Paddle8 Raises $34M Series C Round for Digital Auctions for Art
For art lovers looking to bid on an Andy Warhol painting, as well as pieces from some lesser-known artists, the team at Paddle8 will soon scale up its digital auction, thanks to new funding.
The New York-based marketplace for art and collectibles announced Wednesday it raised $34 million in a Series C round. The funding round’s backers—who come from the arts and tech world—include Edgar Berger, chairman and CEO of international at Sony Music Entertainment; Eric Fellner, co-chairman of Working Title Films; famed art dealer David Zwirner; and luxury investment firm Mousse Partners.
The startup’s website and mobile app let users bid on pieces of fine art, furniture, vintage accessories, movie memorabilia, and other collectibles.
Co-founder Osman Khan says Paddle8 wants to fill the space between eBay and Sotheby’s, for collectibles that may sell between $500 and $25,000. At those prices, he says, larger auction houses will not likely take on such items for bidding, unless they are included in a collection that features a stellar, marquee piece that can fetch a mint.
Regional auction houses are an option, Khan says, though they typically require the seller to pay to ship the items, as well as fork over a 25 percent commission—if it sells. “If it doesn’t, the piece is technically deemed ‘burned’ and you can’t resell it anywhere else for at least two years,” he says.
Traditional auction houses might also take a 20 to 25 percent commission from the buyer once a deal is done.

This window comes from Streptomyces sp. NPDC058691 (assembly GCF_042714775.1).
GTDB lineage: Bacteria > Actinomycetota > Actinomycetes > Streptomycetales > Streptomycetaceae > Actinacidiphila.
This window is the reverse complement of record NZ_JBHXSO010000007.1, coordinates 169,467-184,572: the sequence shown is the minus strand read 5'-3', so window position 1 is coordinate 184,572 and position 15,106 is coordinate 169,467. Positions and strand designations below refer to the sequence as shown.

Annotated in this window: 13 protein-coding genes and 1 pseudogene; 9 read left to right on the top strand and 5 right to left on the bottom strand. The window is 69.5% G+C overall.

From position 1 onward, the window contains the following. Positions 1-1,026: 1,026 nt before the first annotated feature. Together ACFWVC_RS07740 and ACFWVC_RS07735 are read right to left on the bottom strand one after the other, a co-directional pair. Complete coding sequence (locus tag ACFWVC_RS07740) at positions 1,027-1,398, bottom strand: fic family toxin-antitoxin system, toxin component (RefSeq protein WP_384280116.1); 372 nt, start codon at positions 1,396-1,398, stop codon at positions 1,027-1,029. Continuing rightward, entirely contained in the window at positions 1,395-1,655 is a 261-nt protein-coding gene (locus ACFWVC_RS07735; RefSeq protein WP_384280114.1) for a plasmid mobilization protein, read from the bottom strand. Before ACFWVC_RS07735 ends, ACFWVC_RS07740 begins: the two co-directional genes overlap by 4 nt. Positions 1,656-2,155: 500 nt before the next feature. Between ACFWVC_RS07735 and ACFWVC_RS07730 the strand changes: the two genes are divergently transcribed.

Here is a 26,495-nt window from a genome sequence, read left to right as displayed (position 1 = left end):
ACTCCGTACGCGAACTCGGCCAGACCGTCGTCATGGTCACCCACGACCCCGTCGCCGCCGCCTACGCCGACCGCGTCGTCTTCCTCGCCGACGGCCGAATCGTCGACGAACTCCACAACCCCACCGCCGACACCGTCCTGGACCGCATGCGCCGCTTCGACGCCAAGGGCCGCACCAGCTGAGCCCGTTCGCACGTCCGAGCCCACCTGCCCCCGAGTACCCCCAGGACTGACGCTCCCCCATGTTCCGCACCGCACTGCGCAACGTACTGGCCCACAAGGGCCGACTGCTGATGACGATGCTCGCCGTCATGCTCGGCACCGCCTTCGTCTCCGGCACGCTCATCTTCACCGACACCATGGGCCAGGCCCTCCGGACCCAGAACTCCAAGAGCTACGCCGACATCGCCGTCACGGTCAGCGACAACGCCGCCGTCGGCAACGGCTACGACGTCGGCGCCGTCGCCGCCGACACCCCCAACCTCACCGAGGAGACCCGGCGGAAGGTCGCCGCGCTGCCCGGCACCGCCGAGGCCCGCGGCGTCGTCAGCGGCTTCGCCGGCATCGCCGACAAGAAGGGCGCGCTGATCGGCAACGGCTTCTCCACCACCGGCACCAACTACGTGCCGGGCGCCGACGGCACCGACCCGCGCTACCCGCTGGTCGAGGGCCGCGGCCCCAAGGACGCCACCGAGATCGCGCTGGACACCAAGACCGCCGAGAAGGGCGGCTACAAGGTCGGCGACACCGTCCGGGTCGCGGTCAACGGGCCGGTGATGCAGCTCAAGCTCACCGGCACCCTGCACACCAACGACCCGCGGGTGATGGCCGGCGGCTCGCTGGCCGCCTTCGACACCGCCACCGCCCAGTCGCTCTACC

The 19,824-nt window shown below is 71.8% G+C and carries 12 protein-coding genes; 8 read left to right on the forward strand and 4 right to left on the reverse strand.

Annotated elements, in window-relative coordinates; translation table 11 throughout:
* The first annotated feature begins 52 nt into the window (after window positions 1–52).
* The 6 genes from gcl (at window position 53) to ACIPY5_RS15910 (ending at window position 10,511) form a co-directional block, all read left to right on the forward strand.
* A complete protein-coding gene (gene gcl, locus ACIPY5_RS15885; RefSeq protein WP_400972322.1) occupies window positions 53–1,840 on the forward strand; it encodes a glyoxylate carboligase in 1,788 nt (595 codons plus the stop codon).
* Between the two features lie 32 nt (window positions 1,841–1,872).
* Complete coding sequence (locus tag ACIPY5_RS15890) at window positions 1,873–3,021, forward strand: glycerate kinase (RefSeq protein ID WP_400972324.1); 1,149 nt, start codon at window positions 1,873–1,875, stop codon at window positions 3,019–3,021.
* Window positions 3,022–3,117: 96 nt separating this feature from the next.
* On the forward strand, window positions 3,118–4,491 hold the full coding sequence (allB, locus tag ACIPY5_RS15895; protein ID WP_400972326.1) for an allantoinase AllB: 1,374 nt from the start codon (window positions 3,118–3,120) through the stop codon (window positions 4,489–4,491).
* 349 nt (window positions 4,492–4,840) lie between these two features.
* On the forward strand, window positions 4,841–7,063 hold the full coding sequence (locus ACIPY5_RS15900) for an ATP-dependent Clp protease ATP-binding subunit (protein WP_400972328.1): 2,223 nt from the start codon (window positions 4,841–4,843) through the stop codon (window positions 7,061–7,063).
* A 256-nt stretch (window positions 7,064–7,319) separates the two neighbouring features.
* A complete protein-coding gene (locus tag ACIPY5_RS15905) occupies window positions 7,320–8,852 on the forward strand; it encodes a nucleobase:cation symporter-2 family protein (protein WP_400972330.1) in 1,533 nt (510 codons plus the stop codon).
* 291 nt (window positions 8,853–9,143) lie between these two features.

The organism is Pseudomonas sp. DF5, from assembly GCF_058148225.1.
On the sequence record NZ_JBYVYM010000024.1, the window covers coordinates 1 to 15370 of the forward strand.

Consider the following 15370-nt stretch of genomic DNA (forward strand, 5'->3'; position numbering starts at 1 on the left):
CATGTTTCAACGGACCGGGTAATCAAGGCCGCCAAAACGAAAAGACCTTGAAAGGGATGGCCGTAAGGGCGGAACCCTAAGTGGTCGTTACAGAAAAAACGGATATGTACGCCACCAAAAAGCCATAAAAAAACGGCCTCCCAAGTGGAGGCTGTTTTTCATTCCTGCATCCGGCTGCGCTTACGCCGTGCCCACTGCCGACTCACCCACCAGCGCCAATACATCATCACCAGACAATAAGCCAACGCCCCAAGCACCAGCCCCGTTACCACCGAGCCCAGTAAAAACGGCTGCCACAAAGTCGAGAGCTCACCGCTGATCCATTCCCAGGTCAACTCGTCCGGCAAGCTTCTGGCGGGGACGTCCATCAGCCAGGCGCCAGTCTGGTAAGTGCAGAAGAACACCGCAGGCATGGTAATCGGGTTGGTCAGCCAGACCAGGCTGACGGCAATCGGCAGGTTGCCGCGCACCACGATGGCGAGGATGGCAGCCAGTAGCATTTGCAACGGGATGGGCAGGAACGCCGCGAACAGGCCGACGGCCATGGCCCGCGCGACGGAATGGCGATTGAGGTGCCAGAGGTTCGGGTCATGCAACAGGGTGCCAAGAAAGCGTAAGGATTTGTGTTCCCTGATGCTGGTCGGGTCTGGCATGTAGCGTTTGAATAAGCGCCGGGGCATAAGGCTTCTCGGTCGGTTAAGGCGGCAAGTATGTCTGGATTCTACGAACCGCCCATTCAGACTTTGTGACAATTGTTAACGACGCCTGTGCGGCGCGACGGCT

Paddle8 takes a a smaller slice, Khan says, by comparison: an 8 percent commission from the seller and a 15 percent cut from the buyer. The company drop-ships items only if they are sold, in order to avoid taking on inventory. If the piece does not sell, Paddle8 does not share its records publicly, which allows the seller to try again elsewhere.
The new funding, Khan says, will go towards technology investments and new hires, particularly in engineering. Paddle8 already works with some 50,000 collectors across 90 countries, and plans to invest in further expanding its reach domestically and in Europe. The company is also looking at ways it might break into Asia, either alone or with a partner. “The auction market is really robust in China,” Khan says.
The arts have been trickling onto the canvas of startups in New York with the likes of Arthena, which offers an equity crowdfunding plan for collections of art, and Artful.ly, a business management platform for the arts.
Founded in 2011, Paddle8 has so far raised $44 million in total funding. Khan says he and co-founder Aditya Julka met during their time at Harvard Business School.
After relocating to New York, Julka wanted to buy art but knew little about where to start. Khan put him in touch with Alexander Gilkes, an art auctioneer, who would also become a co-founder of the company. Paddle8 is positioning itself as an online way for novices to get their feet wet buying collectibles, as well as give sellers a way to turn hidden treasures that may be sitting on their shelves into a bit of cash. “We all have stuff in our attics; we all have things we’ve collected over time, but didn’t know how to access the auction market,” Khan says.